The EOC offices then push that information along with real time information about specific areas that are affected out to the public and Emergency Services. In this particular case the City of Galveston EOC made the call to staff the call center throughout the event and to partially activate the Galveston Marine Response (GMR) program. This was not done lightly but looking at the potential hazard and consulting with the various emergency response agencies they felt better to be safe than to risk under reacting and have to play catch-up once things were developing.

Once activated, three teams comprised of members with various skill sets joined up and based themselves at 3 strategic fire stations so they could provide response to sections of the island if cut off. Each team combined had the following capabilities- water rescue, medical, law enforcement, communications. Each had a high water vehicle and a boat. A leader was appointed to each team so that each could operate independently if communications were cut off. Once the team members were “on loan” from the Police, Fire, or Beach Patrol they operate under the management of the Emergency Operation Center and the GMR Steering Committee throughout the event. A full activation would involve more teams and people and we would even rotate working teams out and replace them with fresh bodies while the first teams recovered and prepared to be re-deployed.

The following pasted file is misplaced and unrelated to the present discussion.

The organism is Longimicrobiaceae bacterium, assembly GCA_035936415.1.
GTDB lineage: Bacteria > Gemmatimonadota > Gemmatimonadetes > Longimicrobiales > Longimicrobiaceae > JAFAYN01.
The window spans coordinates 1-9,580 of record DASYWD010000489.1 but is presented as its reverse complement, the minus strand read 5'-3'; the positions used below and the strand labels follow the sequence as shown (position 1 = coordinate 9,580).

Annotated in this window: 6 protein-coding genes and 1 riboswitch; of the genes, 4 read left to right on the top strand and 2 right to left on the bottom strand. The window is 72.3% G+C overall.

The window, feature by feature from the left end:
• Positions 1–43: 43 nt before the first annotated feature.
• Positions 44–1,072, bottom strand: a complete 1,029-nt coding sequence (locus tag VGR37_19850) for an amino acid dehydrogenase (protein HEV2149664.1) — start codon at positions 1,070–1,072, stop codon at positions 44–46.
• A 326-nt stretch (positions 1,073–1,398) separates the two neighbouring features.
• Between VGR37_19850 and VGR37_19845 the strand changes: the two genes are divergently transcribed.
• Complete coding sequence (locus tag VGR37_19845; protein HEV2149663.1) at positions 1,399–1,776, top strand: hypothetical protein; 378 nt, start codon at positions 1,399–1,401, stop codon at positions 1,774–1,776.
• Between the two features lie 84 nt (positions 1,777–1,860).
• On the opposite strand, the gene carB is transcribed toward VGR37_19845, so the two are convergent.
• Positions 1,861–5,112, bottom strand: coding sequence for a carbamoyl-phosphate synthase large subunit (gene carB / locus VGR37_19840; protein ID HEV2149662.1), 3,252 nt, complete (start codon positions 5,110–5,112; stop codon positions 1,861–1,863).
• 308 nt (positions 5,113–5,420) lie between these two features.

Fortunately, the event wasn’t too severe. The majority of the flooding ended up happening during the night when few people were out moving around. There was some flooding in specific areas from the high tides and all the rain, but it subsided fairly quickly. The teams ended up only responding to a couple of minor things.

The exercise is valuable though, as it will make things smoother when a big event happens and shows how much greater the whole is than the sum of its parts.

Car In The Water

“Beach Patrol, car in the water 8 mile road bayside. Occupants possibly trapped inside”.